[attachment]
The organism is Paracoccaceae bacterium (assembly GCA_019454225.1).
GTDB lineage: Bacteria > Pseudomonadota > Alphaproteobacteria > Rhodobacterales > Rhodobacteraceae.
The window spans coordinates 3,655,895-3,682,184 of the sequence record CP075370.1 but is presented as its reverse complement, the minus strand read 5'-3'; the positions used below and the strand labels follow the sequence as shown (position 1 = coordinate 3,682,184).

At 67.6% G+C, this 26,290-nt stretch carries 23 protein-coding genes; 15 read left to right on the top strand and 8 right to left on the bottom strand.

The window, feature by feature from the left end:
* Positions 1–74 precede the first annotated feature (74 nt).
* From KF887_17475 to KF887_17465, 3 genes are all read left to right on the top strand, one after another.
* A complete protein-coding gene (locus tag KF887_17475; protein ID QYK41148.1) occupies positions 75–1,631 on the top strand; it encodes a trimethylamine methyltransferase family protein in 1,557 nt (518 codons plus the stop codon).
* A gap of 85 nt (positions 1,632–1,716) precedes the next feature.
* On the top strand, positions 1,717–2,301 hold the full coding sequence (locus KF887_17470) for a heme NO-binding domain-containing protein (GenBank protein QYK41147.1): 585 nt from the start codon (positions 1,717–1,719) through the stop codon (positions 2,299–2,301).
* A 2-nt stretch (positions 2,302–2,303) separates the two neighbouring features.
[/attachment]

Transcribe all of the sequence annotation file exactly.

The organism is Paracoccaceae bacterium (assembly GCA_019454225.1).
GTDB lineage: Bacteria > Pseudomonadota > Alphaproteobacteria > Rhodobacterales > Rhodobacteraceae.
The window spans coordinates 3,655,895-3,682,184 of the sequence record CP075370.1 but is presented as its reverse complement, the minus strand read 5'-3'; the positions used below and the strand labels follow the sequence as shown (position 1 = coordinate 3,682,184).

At 67.6% G+C, this 26,290-nt stretch carries 23 protein-coding genes; 15 read left to right on the top strand and 8 right to left on the bottom strand.

The window, feature by feature from the left end:
* Positions 1–74 precede the first annotated feature (74 nt).
* From KF887_17475 to KF887_17465, 3 genes are all read left to right on the top strand, one after another.
* A complete protein-coding gene (locus tag KF887_17475; protein ID QYK41148.1) occupies positions 75–1,631 on the top strand; it encodes a trimethylamine methyltransferase family protein in 1,557 nt (518 codons plus the stop codon).
* A gap of 85 nt (positions 1,632–1,716) precedes the next feature.
* On the top strand, positions 1,717–2,301 hold the full coding sequence (locus KF887_17470) for a heme NO-binding domain-containing protein (GenBank protein QYK41147.1): 585 nt from the start codon (positions 1,717–1,719) through the stop codon (positions 2,299–2,301).
* A 2-nt stretch (positions 2,302–2,303) separates the two neighbouring features.